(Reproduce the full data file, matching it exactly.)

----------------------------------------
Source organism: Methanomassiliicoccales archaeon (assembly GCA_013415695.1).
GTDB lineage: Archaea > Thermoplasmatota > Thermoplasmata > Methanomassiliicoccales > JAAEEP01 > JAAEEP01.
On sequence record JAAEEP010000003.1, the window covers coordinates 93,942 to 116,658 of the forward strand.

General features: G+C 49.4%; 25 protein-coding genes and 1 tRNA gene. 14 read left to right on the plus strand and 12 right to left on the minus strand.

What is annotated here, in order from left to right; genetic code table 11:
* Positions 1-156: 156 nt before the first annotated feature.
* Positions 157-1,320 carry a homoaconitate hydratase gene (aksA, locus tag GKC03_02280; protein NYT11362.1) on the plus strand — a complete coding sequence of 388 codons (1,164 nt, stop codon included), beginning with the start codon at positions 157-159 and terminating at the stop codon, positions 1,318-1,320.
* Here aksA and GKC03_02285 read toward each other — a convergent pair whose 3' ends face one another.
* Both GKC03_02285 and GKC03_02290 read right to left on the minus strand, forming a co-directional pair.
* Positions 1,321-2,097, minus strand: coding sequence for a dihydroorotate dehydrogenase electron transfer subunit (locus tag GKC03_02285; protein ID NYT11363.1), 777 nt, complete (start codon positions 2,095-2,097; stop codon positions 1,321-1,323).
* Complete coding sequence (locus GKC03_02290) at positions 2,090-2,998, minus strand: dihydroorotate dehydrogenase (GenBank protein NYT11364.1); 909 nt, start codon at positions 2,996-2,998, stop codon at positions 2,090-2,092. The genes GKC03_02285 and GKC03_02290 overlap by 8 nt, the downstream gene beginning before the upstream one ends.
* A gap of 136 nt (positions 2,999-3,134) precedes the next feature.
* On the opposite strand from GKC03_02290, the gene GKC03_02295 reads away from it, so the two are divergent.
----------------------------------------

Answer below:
Source organism: Methanomassiliicoccales archaeon (assembly GCA_013415695.1).
GTDB lineage: Archaea > Thermoplasmatota > Thermoplasmata > Methanomassiliicoccales > JAAEEP01 > JAAEEP01.
On sequence record JAAEEP010000003.1, the window covers coordinates 93,942 to 116,658 of the forward strand.

General features: G+C 49.4%; 25 protein-coding genes and 1 tRNA gene. 14 read left to right on the plus strand and 12 right to left on the minus strand.

What is annotated here, in order from left to right; genetic code table 11:
* Positions 1-156: 156 nt before the first annotated feature.
* Positions 157-1,320 carry a homoaconitate hydratase gene (aksA, locus tag GKC03_02280; protein NYT11362.1) on the plus strand — a complete coding sequence of 388 codons (1,164 nt, stop codon included), beginning with the start codon at positions 157-159 and terminating at the stop codon, positions 1,318-1,320.
* Here aksA and GKC03_02285 read toward each other — a convergent pair whose 3' ends face one another.
* Both GKC03_02285 and GKC03_02290 read right to left on the minus strand, forming a co-directional pair.
* Positions 1,321-2,097, minus strand: coding sequence for a dihydroorotate dehydrogenase electron transfer subunit (locus tag GKC03_02285; protein ID NYT11363.1), 777 nt, complete (start codon positions 2,095-2,097; stop codon positions 1,321-1,323).
* Complete coding sequence (locus GKC03_02290) at positions 2,090-2,998, minus strand: dihydroorotate dehydrogenase (GenBank protein NYT11364.1); 909 nt, start codon at positions 2,996-2,998, stop codon at positions 2,090-2,092. The genes GKC03_02285 and GKC03_02290 overlap by 8 nt, the downstream gene beginning before the upstream one ends.
* A gap of 136 nt (positions 2,999-3,134) precedes the next feature.
* On the opposite strand from GKC03_02290, the gene GKC03_02295 reads away from it, so the two are divergent.